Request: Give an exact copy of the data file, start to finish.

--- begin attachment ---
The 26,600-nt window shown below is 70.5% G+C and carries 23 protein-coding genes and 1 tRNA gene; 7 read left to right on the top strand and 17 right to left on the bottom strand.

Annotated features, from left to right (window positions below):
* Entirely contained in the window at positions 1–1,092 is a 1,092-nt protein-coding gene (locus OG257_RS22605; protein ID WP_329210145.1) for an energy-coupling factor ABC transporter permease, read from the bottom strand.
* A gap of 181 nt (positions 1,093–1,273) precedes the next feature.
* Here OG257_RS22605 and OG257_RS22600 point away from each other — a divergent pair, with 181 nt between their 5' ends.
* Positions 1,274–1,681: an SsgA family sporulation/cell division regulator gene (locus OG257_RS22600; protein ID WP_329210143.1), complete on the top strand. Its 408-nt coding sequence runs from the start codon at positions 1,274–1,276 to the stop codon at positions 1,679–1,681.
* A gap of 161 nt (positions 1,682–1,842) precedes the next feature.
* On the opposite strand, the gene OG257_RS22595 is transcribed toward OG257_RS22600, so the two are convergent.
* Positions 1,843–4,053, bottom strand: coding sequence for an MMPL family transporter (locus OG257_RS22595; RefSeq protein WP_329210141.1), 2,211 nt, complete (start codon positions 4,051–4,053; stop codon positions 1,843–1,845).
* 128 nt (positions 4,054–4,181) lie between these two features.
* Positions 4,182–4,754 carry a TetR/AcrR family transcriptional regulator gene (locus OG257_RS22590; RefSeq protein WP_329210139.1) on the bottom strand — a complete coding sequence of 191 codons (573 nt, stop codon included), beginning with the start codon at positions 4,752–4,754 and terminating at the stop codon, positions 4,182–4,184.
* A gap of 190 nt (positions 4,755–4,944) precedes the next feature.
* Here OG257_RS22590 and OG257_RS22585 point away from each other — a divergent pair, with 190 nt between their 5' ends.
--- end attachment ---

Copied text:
The 26,600-nt window shown below is 70.5% G+C and carries 23 protein-coding genes and 1 tRNA gene; 7 read left to right on the top strand and 17 right to left on the bottom strand.

Annotated features, from left to right (window positions below):
* Entirely contained in the window at positions 1–1,092 is a 1,092-nt protein-coding gene (locus OG257_RS22605; protein ID WP_329210145.1) for an energy-coupling factor ABC transporter permease, read from the bottom strand.
* A gap of 181 nt (positions 1,093–1,273) precedes the next feature.
* Here OG257_RS22605 and OG257_RS22600 point away from each other — a divergent pair, with 181 nt between their 5' ends.
* Positions 1,274–1,681: an SsgA family sporulation/cell division regulator gene (locus OG257_RS22600; protein ID WP_329210143.1), complete on the top strand. Its 408-nt coding sequence runs from the start codon at positions 1,274–1,276 to the stop codon at positions 1,679–1,681.
* A gap of 161 nt (positions 1,682–1,842) precedes the next feature.
* On the opposite strand, the gene OG257_RS22595 is transcribed toward OG257_RS22600, so the two are convergent.
* Positions 1,843–4,053, bottom strand: coding sequence for an MMPL family transporter (locus OG257_RS22595; RefSeq protein WP_329210141.1), 2,211 nt, complete (start codon positions 4,051–4,053; stop codon positions 1,843–1,845).
* 128 nt (positions 4,054–4,181) lie between these two features.
* Positions 4,182–4,754 carry a TetR/AcrR family transcriptional regulator gene (locus OG257_RS22590; RefSeq protein WP_329210139.1) on the bottom strand — a complete coding sequence of 191 codons (573 nt, stop codon included), beginning with the start codon at positions 4,752–4,754 and terminating at the stop codon, positions 4,182–4,184.
* A gap of 190 nt (positions 4,755–4,944) precedes the next feature.
* Here OG257_RS22590 and OG257_RS22585 point away from each other — a divergent pair, with 190 nt between their 5' ends.